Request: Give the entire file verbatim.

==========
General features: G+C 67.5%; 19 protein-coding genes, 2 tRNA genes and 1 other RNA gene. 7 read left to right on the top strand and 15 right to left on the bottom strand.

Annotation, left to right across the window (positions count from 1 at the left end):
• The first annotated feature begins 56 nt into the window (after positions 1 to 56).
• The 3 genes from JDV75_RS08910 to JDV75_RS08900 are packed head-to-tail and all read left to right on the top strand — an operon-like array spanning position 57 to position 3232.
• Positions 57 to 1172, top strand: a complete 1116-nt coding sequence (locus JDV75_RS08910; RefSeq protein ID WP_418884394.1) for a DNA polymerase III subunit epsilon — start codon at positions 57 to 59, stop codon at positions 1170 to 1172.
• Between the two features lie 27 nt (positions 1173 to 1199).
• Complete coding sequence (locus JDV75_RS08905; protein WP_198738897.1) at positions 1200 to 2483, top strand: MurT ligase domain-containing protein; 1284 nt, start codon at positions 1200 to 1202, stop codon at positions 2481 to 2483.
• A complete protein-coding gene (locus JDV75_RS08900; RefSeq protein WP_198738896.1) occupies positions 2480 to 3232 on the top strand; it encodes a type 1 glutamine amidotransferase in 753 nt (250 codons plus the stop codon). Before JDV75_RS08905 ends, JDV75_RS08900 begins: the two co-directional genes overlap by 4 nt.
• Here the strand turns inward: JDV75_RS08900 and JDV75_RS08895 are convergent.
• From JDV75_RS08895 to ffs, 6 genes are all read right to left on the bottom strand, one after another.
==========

General features: G+C 67.5%; 19 protein-coding genes, 2 tRNA genes and 1 other RNA gene. 7 read left to right on the top strand and 15 right to left on the bottom strand.

Annotation, left to right across the window (positions count from 1 at the left end):
• The first annotated feature begins 56 nt into the window (after positions 1 to 56).
• The 3 genes from JDV75_RS08910 to JDV75_RS08900 are packed head-to-tail and all read left to right on the top strand — an operon-like array spanning position 57 to position 3232.
• Positions 57 to 1172, top strand: a complete 1116-nt coding sequence (locus JDV75_RS08910; RefSeq protein ID WP_418884394.1) for a DNA polymerase III subunit epsilon — start codon at positions 57 to 59, stop codon at positions 1170 to 1172.
• Between the two features lie 27 nt (positions 1173 to 1199).
• Complete coding sequence (locus JDV75_RS08905; protein WP_198738897.1) at positions 1200 to 2483, top strand: MurT ligase domain-containing protein; 1284 nt, start codon at positions 1200 to 1202, stop codon at positions 2481 to 2483.
• A complete protein-coding gene (locus JDV75_RS08900; RefSeq protein WP_198738896.1) occupies positions 2480 to 3232 on the top strand; it encodes a type 1 glutamine amidotransferase in 753 nt (250 codons plus the stop codon). Before JDV75_RS08905 ends, JDV75_RS08900 begins: the two co-directional genes overlap by 4 nt.
• Here the strand turns inward: JDV75_RS08900 and JDV75_RS08895 are convergent.
• From JDV75_RS08895 to ffs, 6 genes are all read right to left on the bottom strand, one after another.